Islamabad, Jun 6: Pakistan's Supreme Court today directed a real estate firm and journalists to submit relevant material regarding allegations that Chief Justice Iftikhar Chaudhry's son Arsalan Iftikhar had been paid up to Rs 400 million by tycoon Malik Riaz Hussain to influence cases in the apex court.
In a controversial move, the Chief Justice himself headed a three-judge bench that initiated suo moto proceedings after TV news channels reported the alleged links between Iftikhar and Hussain, one of Pakistan's richest men.
During the proceedings, Attorney General Irfan Qadir objected to the Chief Justice's inclusion in the bench, saying it amounted to conflict of interest.
The Chief Justice took note of the objection and pledged that anyone, including his son, who affected the dignity of the apex court would not be spared.
The Chief Justice said if the allegations against his son were proved true, he would be punished in accordance with the law.
“Whosoever may be involved in maligning the institution, I will be the last person to spare him,” he said.
For the past few days, the Pakistani capital has been abuzz with reports of improper links between the Chief Justice's son and Hussain.
The apex court was forced to act after TV news channels reported the matter late last night.
The Chief Justice directed officials of Hussain's real estate firm and several TV journalists to produce all materials in their possession in court by tomorrow. He further directed the Security Exchange Commission of Pakistan to provide the file on Bahria Town, the real estate firm owned by Hussain.
However, legal experts questioned the Chief Justice's decision to be part of the bench hearing the matter. A code of conduct for members of the superior judiciary issued by the Supreme Judicial Council in 2009 clearly states:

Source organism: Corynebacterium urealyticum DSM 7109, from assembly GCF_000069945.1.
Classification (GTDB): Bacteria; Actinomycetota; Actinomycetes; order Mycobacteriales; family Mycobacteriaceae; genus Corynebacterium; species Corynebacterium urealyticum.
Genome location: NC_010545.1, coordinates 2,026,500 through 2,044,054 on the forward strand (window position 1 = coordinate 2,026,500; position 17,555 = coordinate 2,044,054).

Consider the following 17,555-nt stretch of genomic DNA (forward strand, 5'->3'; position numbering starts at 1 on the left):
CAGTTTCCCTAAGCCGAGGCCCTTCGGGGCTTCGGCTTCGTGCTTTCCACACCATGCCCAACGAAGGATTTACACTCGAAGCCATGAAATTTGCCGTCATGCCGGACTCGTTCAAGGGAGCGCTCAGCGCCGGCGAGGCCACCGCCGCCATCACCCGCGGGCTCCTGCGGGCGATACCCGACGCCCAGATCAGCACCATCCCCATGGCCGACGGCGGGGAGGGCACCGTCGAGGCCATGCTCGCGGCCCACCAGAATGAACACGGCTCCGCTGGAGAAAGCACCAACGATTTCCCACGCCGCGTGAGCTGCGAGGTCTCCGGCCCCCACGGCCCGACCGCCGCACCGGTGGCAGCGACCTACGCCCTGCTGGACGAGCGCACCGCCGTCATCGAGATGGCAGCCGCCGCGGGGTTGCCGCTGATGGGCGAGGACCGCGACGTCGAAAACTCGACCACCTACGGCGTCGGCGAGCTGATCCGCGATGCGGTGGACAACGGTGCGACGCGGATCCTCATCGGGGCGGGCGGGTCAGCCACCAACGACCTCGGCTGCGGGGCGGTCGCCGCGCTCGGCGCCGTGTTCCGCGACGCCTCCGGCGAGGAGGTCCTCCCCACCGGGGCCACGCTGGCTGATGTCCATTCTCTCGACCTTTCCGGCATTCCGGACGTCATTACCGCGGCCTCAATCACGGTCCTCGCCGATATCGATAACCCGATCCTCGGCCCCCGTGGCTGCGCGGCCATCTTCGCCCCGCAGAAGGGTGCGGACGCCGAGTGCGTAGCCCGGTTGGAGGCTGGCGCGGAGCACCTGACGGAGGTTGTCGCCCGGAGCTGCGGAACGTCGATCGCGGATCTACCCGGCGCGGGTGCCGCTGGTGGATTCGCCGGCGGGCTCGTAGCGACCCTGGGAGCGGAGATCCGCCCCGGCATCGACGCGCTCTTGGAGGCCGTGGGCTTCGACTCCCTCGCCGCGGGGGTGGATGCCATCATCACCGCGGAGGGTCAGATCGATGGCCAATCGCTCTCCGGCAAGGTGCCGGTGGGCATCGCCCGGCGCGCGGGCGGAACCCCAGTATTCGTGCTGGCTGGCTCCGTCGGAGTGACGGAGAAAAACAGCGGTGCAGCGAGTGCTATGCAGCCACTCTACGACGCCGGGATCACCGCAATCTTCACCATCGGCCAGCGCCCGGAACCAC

“A judge must decline resolutely to act in a case involving his own interest, including those of persons whom he regards and treats as near relatives or close friend.” A statement issued by the Supreme Court said it had taken note of reports on various TV channels about an alleged business deal between Hussain and Iftikhar “with a view to influence the judicial process”.
“It is reported that the said Malik Riaz Hussain paid 300-400 million rupees to Arsalan and also sponsored his foreign visits. It is alleged that these favours were extended to Arsalan so as to influence his father, the Chief Justice of Pakistan, to have a soft corner for Malik Riaz Hussain and get favours in his cases pending before the Supreme Court,” the statement said.
Before the hearing, Iftikhar told reporters he was innocent and that the Chief Justice had told him not to return home till the matter was settled by the apex court. Hussain, the owner of the posh Bahria Town gated community on the outskirts of Islamabad, did not appear in court.
An aide told the bench that he was in Britain for medical treatment. The tycoon is facing a number of cases in the Supreme Court.
These cases were filed by a number of persons who have accused Hussain of grabbing large chunks of land and merging them into Bahria Town.
Media commentators have questioned the timing of the leaks regarding links between the business tycoon, who is known to be close to the ruling Pakistan People's Party, and the Chief Justice's son. In recent weeks, the Supreme Court has been pressuring the government to reopen graft cases against President Asif Ali Zardari in Switzerland.
On April 26, the apex court convicted Prime Minister Yousuf Raza Gilani on contempt for refusing to reopen the corruption cases against Zardari, which were closed under a graft amnesty issued by former military ruler Pervez Musharraf in 2007. That amnest was annulled by the apex court in 2009. The apex court has also suspended the membership of parliament of Farahnaz Ispahani and Rehman Malik, two close aides of Zardari, on the ground that they have dual nationality.
Malik was yesterday appointed an advisor to the Prime Minister so that he could continue heading the Interior Ministry.
Speaking to the media on the sidelines of an official function, Malik said the case against the Chief Justice's son was essentially a matter involving two private individuals. The government has no role to play and it does not want to get involved in the matter, he said.
Malik further said that the government is ready to investigate the matter if it is asked to do so.